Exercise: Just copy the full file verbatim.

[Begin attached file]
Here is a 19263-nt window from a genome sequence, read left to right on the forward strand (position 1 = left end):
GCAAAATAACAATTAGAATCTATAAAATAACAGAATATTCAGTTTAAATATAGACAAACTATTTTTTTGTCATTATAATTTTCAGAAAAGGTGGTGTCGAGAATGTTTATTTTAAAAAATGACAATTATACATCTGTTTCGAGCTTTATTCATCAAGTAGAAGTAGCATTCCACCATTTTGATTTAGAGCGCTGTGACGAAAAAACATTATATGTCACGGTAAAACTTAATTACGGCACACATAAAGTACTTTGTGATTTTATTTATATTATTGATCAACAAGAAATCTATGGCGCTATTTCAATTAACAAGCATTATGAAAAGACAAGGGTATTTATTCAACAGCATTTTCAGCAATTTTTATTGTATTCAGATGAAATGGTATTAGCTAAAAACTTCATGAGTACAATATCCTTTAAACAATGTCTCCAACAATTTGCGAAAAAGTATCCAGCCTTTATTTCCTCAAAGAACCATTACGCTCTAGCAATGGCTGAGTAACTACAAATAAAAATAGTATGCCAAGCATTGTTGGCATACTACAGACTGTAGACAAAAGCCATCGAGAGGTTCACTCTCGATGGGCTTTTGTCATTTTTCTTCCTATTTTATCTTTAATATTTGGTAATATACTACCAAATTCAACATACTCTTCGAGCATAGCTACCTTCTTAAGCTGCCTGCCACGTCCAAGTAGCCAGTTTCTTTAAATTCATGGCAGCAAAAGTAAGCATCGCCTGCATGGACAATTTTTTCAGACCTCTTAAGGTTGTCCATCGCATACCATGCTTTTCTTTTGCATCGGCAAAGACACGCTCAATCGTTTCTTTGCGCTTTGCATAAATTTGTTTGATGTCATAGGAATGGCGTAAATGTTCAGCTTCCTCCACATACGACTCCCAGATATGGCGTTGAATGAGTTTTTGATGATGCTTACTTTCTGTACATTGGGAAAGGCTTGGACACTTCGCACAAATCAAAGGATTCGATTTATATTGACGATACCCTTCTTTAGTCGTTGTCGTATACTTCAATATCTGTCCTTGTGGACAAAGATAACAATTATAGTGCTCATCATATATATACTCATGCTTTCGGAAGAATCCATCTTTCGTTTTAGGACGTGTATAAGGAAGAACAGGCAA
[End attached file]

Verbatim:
Here is a 19263-nt window from a genome sequence, read left to right on the forward strand (position 1 = left end):
GCAAAATAACAATTAGAATCTATAAAATAACAGAATATTCAGTTTAAATATAGACAAACTATTTTTTTGTCATTATAATTTTCAGAAAAGGTGGTGTCGAGAATGTTTATTTTAAAAAATGACAATTATACATCTGTTTCGAGCTTTATTCATCAAGTAGAAGTAGCATTCCACCATTTTGATTTAGAGCGCTGTGACGAAAAAACATTATATGTCACGGTAAAACTTAATTACGGCACACATAAAGTACTTTGTGATTTTATTTATATTATTGATCAACAAGAAATCTATGGCGCTATTTCAATTAACAAGCATTATGAAAAGACAAGGGTATTTATTCAACAGCATTTTCAGCAATTTTTATTGTATTCAGATGAAATGGTATTAGCTAAAAACTTCATGAGTACAATATCCTTTAAACAATGTCTCCAACAATTTGCGAAAAAGTATCCAGCCTTTATTTCCTCAAAGAACCATTACGCTCTAGCAATGGCTGAGTAACTACAAATAAAAATAGTATGCCAAGCATTGTTGGCATACTACAGACTGTAGACAAAAGCCATCGAGAGGTTCACTCTCGATGGGCTTTTGTCATTTTTCTTCCTATTTTATCTTTAATATTTGGTAATATACTACCAAATTCAACATACTCTTCGAGCATAGCTACCTTCTTAAGCTGCCTGCCACGTCCAAGTAGCCAGTTTCTTTAAATTCATGGCAGCAAAAGTAAGCATCGCCTGCATGGACAATTTTTTCAGACCTCTTAAGGTTGTCCATCGCATACCATGCTTTTCTTTTGCATCGGCAAAGACACGCTCAATCGTTTCTTTGCGCTTTGCATAAATTTGTTTGATGTCATAGGAATGGCGTAAATGTTCAGCTTCCTCCACATACGACTCCCAGATATGGCGTTGAATGAGTTTTTGATGATGCTTACTTTCTGTACATTGGGAAAGGCTTGGACACTTCGCACAAATCAAAGGATTCGATTTATATTGACGATACCCTTCTTTAGTCGTTGTCGTATACTTCAATATCTGTCCTTGTGGACAAAGATAACAATTATAGTGCTCATCATATATATACTCATGCTTTCGGAAGAATCCATCTTTCGTTTTAGGACGTGTATAAGGAAGAACAGGCAA